Friday, April 22, 2005

Off the Air


On Thursday, April 21, 2005, at exactly 2:00 pm PST, Entercom Broadcasting, in its infinite retardation, unceremoniously switched radio formats on a Portland, Oregon AM radio station known as Max 910 station during the nationally syndicated Don and Mike Show which had been airing in its regular spot since 12 noon. However, when D and M had gone to a commercial break, the plug was pulled on not only their show but Tom Leykis, Phil Hendrie, Don Imus and local shows hosted by Rick Emerson and Clyde Lewis. Like thieves in the night, Entercom struck without warning immediately switching to an all-oldies music format, now calling themselves KISN: The Music of Your Life (or is it The Best Music Ever Made? I forget). Not minutes before, KISN occupied a spot on the FM dial but that is now called 97.1 Charlie FM. Charlie is based on a "new" musical format that's sweeping the nation originally called "Jack", a conglomeration of songs without rhyme, reason or even era. From what I can gather, without an on-air personality as well. The Human Factor is missing. That includes you, the listener. They don't care about you, no matter what they say.

When the monster conglomerates were buying up all the air space, we all sat back and let them because it just didn't seem that important. I remember Howard Stern himself saying at the time, "Big companies have always taken care of me." That was before the Clear Channel debacle occurred and forced him to satellite radio. Maybe that's another one of their goals. Suppose they are purposely phasing our their holdings, giving them losing formats (oldies on an AM station in the year 2005?) in order to force us into a transition to satellite radio so that we have to pay for something that has always been free...just like television. Do you know anyone who has neither cable nor satellite television? Air isn't even free at the gas station anymore.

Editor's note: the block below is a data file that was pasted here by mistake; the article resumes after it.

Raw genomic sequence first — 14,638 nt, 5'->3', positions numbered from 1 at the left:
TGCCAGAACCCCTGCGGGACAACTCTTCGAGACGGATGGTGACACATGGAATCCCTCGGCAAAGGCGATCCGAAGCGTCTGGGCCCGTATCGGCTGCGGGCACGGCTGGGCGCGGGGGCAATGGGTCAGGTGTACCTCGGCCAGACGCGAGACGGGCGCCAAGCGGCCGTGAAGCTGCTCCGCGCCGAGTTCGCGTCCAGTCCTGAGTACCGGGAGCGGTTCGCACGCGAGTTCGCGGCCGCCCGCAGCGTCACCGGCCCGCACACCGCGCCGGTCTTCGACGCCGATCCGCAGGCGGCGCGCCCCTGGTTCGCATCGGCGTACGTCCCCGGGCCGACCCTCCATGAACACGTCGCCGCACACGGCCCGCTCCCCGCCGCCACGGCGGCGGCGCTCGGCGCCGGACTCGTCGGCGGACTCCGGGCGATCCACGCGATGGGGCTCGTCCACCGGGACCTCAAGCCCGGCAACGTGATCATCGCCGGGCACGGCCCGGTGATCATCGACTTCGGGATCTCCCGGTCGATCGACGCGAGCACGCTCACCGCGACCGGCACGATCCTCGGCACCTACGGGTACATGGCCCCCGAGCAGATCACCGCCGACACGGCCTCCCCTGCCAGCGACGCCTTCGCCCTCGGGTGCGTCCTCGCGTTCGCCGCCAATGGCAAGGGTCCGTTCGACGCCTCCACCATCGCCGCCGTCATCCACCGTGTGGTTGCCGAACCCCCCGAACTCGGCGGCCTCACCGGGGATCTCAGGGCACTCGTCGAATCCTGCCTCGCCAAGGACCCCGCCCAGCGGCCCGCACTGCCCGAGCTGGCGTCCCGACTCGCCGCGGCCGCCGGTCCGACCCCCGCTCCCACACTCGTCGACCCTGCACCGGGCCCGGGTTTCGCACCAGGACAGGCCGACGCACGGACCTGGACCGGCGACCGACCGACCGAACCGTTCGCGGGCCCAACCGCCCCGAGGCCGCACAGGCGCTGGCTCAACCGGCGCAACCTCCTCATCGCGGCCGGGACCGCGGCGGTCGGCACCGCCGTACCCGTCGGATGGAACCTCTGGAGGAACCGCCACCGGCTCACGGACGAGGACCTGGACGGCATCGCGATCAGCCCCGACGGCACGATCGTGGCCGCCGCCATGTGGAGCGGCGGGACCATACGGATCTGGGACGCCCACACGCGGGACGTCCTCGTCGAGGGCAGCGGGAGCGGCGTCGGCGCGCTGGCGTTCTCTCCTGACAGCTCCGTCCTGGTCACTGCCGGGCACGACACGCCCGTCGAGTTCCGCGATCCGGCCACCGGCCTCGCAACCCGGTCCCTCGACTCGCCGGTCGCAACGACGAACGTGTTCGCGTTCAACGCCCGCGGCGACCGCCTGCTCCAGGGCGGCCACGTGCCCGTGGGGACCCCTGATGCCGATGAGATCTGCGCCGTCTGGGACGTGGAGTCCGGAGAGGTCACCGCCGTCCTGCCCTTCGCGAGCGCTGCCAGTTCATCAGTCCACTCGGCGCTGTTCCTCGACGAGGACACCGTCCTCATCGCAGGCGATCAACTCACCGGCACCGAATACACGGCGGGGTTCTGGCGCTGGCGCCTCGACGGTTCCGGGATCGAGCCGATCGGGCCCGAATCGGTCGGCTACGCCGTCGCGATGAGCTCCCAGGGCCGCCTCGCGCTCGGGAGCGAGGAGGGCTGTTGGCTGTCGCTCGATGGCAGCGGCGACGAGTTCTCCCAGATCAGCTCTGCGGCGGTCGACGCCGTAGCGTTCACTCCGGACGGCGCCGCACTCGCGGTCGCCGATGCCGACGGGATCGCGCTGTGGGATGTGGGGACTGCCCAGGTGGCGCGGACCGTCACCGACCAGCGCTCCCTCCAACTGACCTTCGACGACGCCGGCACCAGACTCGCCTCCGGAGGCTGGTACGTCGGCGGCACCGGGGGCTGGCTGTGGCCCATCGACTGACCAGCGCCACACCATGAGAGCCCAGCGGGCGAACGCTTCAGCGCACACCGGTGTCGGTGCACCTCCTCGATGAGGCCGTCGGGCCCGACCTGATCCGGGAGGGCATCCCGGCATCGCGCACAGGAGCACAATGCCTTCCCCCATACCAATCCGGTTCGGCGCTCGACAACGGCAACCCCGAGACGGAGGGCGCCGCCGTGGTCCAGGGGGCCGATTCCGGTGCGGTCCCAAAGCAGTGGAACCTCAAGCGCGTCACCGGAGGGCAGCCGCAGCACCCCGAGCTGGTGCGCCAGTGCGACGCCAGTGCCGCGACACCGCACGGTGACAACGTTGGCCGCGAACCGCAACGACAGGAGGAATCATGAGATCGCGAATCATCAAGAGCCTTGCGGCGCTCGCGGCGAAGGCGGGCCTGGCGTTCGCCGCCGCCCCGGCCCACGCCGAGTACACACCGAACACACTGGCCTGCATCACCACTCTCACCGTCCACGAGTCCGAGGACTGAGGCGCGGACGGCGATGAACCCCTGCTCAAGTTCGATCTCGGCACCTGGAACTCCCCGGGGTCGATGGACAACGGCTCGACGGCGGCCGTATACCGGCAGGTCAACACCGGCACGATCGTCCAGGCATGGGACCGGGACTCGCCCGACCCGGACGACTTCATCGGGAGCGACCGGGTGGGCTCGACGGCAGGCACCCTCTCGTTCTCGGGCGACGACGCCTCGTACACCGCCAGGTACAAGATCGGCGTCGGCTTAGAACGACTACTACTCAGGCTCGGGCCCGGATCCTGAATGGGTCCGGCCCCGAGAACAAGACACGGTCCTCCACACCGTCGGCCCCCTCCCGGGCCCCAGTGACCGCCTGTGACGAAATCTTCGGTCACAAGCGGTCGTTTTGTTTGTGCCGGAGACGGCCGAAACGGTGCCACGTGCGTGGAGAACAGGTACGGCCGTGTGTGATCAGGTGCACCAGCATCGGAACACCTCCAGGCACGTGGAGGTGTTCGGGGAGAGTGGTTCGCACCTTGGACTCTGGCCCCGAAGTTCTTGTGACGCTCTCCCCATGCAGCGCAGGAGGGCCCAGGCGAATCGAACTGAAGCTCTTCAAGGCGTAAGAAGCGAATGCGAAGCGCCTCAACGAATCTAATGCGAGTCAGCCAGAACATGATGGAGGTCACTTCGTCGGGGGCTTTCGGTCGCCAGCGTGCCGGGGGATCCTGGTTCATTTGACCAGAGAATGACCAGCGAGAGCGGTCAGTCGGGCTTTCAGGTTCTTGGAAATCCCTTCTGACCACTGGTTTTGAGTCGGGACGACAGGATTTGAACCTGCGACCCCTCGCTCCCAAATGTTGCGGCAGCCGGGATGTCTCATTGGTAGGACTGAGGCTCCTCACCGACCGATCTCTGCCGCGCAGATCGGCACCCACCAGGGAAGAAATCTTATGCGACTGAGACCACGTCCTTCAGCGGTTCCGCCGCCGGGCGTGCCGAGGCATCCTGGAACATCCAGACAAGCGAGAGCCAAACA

Slowly but surely our choices are being taken away from us. Freedom used to be just another word for nothing left to lose, but that may no longer be the case. One thing's for sure, nothing ain't nothing but it's free.

I didn't make that up myself. I heard it on the radio.
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